Domesticity by Design

By  | 

IT COULD BE SAID THAT TWO EPISODES WERE CRITICAL in shaping artist Donald Judd’s approach to furniture design. The first was a false start: in 1968, having been asked to make a coffee table, Judd, by then well known for his iterative, minimal, and rigorous rectangular volumes, retrofitted an artwork, an experiment that corrupted the work and yielded a bad table. “Due to the inability of art to become furniture,” he wrote, “I didn’t try again for several years.”

Copper armchair designed by Judd in 1984, fabricated in 1998. San Francisco Museum of Modern Art, gift of Byron R. Meyer. Photo by Katherine Du Tiel.

Judd’s next significant attempt came after he’d decamped with his kids and some art but little else from New York to Marfa, a small town in remote West Texas. When he set about cultivating “the necessary domesticity” in their new home, a two-story former quartermasters’ office, he found in Marfa’s few stores only bogus antiques and kitsch. Out of what he saw as necessity, Judd created his own furniture, beginning with a bed for his children. Made of pine one-by-twelves direct from the lumberyard and consisting of a large platform with a bisecting wall, it resembled a refined shipping pallet. “I liked the bed a great deal,” Judd wrote, and over some twenty years he produced a genus of desks and chairs, beds and benches, shelves, tables, and stools, in plywood, wood, and metal, that illustrated how little form is truly essential to function.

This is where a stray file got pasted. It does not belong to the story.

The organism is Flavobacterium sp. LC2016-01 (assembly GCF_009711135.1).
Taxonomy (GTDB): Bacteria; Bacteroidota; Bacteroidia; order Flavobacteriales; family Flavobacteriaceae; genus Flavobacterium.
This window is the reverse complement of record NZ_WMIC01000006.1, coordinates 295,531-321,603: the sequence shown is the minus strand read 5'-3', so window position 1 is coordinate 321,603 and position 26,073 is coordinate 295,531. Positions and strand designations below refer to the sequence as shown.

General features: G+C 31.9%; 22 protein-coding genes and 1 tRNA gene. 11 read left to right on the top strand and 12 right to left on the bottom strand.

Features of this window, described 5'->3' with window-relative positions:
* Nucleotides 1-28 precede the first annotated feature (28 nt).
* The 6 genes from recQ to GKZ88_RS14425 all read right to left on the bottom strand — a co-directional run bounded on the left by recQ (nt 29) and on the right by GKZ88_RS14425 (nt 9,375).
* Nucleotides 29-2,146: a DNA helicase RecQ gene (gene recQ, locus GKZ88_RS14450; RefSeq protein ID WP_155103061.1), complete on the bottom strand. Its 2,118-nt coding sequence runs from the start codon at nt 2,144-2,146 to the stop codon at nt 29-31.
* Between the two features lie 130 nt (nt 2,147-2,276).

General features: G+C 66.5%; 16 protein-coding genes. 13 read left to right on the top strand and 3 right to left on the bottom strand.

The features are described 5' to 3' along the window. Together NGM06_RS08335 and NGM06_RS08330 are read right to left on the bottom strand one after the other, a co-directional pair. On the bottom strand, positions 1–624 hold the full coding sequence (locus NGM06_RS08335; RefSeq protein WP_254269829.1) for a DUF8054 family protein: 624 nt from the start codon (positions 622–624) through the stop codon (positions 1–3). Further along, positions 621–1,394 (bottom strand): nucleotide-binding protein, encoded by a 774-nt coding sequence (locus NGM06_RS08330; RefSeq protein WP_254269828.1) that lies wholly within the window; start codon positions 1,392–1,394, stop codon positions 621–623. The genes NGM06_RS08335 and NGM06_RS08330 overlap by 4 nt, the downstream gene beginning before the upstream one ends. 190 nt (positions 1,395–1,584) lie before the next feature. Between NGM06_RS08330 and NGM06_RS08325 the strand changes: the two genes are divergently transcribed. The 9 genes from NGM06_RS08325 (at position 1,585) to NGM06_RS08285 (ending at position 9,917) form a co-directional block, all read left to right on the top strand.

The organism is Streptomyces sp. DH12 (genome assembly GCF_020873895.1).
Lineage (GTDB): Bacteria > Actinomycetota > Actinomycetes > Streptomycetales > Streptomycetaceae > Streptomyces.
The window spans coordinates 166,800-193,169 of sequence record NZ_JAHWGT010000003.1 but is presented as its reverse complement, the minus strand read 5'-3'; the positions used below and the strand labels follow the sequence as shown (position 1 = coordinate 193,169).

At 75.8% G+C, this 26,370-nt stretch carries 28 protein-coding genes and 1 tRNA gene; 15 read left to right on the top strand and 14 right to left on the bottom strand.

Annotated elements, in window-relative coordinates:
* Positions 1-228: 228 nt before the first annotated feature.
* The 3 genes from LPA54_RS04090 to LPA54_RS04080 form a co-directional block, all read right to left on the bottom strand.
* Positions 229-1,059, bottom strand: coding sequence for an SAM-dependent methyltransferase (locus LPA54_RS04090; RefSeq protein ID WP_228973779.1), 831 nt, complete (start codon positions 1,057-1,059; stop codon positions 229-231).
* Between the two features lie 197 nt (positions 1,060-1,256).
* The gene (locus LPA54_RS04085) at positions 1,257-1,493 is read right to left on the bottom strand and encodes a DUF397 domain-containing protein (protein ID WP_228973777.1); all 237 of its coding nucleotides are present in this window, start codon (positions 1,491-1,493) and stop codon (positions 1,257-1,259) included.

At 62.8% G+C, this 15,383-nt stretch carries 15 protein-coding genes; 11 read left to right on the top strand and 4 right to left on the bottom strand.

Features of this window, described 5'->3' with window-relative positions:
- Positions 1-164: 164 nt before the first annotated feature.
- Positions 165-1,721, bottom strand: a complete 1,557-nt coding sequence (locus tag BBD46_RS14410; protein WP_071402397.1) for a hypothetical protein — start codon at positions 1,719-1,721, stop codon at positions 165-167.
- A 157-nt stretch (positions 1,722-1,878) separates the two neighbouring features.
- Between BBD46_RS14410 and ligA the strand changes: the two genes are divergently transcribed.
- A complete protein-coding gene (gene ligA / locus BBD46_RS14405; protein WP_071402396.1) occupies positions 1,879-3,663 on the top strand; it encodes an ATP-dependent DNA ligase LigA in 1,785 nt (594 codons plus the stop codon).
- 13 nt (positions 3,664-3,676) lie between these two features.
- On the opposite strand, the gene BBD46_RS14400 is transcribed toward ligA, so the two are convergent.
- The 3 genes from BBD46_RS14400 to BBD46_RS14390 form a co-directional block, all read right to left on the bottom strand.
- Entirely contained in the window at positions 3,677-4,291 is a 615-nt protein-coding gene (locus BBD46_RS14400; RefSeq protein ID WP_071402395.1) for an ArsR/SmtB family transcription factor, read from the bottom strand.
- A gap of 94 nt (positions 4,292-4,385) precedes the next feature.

Sketch for a birch plywood standing writing desk, August 27, 1990.© Judd Foundation

An upcoming exhibition at SFMOMA, Donald Judd: Specific Furniture (July 14–November 4), considers Judd’s furniture design as a practice independent of his artistic production and, through sketches, photographs, and some thirty pieces spanning the 1970s to the early 1990s, it also affirms a distinct philosophy and guiding values. Punctuating the exhibition are examples of historical designs by Gustav Stickley, Alvar Aalto, Rudolph Schindler, Gerrit Rietveld, and Mies van der Rohe (whom Judd called “the last architect capable of elegance in a traditional sense”) that Judd admired and collected. “My interpretation is that he was surrounding himself with objects that he felt satisfied a certain set of criteria,” says curator Joseph Becker, “the same set of criteria that he held his own work against.”